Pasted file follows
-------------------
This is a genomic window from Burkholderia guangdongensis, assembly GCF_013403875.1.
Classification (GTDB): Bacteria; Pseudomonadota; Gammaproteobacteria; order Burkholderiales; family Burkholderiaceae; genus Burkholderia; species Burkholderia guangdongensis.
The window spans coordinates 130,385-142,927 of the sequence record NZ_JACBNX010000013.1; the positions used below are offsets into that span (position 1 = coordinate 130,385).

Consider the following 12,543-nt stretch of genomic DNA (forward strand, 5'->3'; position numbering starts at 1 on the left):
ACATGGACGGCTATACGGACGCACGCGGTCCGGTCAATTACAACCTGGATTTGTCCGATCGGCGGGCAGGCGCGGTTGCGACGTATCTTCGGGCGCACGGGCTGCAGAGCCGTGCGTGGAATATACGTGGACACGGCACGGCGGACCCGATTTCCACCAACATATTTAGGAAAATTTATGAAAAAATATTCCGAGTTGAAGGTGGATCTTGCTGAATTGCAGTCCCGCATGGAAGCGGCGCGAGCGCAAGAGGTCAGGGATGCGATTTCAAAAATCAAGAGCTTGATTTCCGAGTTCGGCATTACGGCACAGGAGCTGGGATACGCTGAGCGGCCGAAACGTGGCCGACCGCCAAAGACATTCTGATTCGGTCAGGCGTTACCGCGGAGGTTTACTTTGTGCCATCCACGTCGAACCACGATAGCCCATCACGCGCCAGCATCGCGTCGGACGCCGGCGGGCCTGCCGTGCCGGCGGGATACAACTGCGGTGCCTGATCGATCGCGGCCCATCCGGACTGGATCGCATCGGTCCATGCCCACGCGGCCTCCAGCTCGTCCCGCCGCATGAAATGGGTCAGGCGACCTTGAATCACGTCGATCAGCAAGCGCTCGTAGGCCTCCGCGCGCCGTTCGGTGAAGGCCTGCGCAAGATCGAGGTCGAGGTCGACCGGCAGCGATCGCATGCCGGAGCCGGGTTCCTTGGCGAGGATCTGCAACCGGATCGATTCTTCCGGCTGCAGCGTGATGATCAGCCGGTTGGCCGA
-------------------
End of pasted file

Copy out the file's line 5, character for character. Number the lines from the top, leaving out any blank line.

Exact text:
ACATGGACGGCTATACGGACGCACGCGGTCCGGTCAATTACAACCTGGATTTGTCCGATCGGCGGGCAGGCGCGGTTGCGACGTATCTTCGGGCGCACGGGCTGCAGAGCCGTGCGTGGAATATACGTGGACACGGCACGGCGGACCCGATTTCCACCAACATATTTAGGAAAATTTATGAAAAAATATTCCGAGTTGAAGGTGGATCTTGCTGAATTGCAGTCCCGCATGGAAGCGGCGCGAGCGCAAGAGGTCAGGGATGCGATTTCAAAAATCAAGAGCTTGATTTCCGAGTTCGGCATTACGGCACAGGAGCTGGGATACGCTGAGCGGCCGAAACGTGGCCGACCGCCAAAGACATTCTGATTCGGTCAGGCGTTACCGCGGAGGTTTACTTTGTGCCATCCACGTCGAACCACGATAGCCCATCACGCGCCAGCATCGCGTCGGACGCCGGCGGGCCTGCCGTGCCGGCGGGATACAACTGCGGTGCCTGATCGATCGCGGCCCATCCGGACTGGATCGCATCGGTCCATGCCCACGCGGCCTCCAGCTCGTCCCGCCGCATGAAATGGGTCAGGCGACCTTGAATCACGTCGATCAGCAAGCGCTCGTAGGCCTCCGCGCGCCGTTCGGTGAAGGCCTGCGCAAGATCGAGGTCGAGGTCGACCGGCAGCGATCGCATGCCGGAGCCGGGTTCCTTGGCGAGGATCTGCAACCGGATCGATTCTTCCGGCTGCAGCGTGATGATCAGCCGGTTGGCCGA